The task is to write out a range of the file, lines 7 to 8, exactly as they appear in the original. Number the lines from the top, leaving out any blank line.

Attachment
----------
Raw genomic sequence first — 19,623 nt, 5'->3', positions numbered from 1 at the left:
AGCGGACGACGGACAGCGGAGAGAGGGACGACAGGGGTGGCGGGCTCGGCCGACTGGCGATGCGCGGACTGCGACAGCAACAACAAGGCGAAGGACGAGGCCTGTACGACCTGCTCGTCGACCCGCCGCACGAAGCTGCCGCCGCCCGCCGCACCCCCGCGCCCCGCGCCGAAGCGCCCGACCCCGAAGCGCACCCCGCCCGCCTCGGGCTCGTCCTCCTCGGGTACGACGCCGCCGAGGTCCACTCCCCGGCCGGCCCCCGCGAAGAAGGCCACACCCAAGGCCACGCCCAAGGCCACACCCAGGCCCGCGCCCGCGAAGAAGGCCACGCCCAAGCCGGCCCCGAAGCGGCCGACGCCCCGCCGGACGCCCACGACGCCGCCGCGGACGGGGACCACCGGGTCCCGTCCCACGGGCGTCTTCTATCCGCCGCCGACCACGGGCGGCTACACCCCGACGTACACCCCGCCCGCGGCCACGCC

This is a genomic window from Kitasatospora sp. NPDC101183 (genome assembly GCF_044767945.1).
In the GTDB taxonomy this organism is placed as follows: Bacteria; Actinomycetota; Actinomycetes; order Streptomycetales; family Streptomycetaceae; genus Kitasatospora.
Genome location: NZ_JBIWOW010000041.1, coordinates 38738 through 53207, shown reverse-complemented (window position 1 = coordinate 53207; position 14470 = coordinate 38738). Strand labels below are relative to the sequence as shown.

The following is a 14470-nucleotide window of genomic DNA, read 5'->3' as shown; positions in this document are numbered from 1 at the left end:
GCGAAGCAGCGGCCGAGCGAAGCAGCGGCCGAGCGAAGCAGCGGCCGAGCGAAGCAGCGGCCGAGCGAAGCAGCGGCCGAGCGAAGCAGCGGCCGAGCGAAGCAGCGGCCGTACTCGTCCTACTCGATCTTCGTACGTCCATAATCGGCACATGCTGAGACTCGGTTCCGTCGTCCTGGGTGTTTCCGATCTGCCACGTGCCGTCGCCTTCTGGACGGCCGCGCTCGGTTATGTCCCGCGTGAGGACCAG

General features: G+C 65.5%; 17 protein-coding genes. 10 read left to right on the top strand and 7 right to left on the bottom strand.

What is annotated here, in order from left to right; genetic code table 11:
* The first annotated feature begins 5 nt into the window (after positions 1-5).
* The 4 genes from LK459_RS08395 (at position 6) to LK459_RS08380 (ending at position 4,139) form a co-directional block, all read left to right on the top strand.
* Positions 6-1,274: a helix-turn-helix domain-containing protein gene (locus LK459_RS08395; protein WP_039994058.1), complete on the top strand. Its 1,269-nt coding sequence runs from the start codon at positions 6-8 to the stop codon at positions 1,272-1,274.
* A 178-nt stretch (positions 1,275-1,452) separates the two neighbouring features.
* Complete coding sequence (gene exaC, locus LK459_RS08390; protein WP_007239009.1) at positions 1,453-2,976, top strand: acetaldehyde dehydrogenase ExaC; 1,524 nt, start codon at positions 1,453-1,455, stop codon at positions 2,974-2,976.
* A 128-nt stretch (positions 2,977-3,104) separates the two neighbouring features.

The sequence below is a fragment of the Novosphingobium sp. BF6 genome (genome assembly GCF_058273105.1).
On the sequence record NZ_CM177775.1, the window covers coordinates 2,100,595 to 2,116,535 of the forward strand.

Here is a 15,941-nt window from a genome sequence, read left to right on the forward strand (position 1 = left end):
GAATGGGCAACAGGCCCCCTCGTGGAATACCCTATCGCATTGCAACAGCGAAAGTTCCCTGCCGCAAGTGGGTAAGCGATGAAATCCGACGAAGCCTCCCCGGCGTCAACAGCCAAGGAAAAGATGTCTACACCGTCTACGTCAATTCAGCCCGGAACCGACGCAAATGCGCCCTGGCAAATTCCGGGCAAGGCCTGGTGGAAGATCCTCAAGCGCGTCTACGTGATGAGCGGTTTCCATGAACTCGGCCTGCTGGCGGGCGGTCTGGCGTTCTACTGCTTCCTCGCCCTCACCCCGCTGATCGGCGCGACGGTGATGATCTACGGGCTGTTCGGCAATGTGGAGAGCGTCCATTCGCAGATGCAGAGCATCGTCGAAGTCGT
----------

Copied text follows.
GCGAAGCAGCGGCCGAGCGAAGCAGCGGCCGAGCGAAGCAGCGGCCGAGCGAAGCAGCGGCCGAGCGAAGCAGCGGCCGAGCGAAGCAGCGGCCGAGCGAAGCAGCGGCCGTACTCGTCCTACTCGATCTTCGTACGTCCATAATCGGCACATGCTGAGACTCGGTTCCGTCGTCCTGGGTGTTTCCGATCTGCCACGTGCCGTCGCCTTCTGGACGGCCGCGCTCGGTTATGTCCCGCGTGAGGACCAG

General features: G+C 65.5%; 17 protein-coding genes. 10 read left to right on the top strand and 7 right to left on the bottom strand.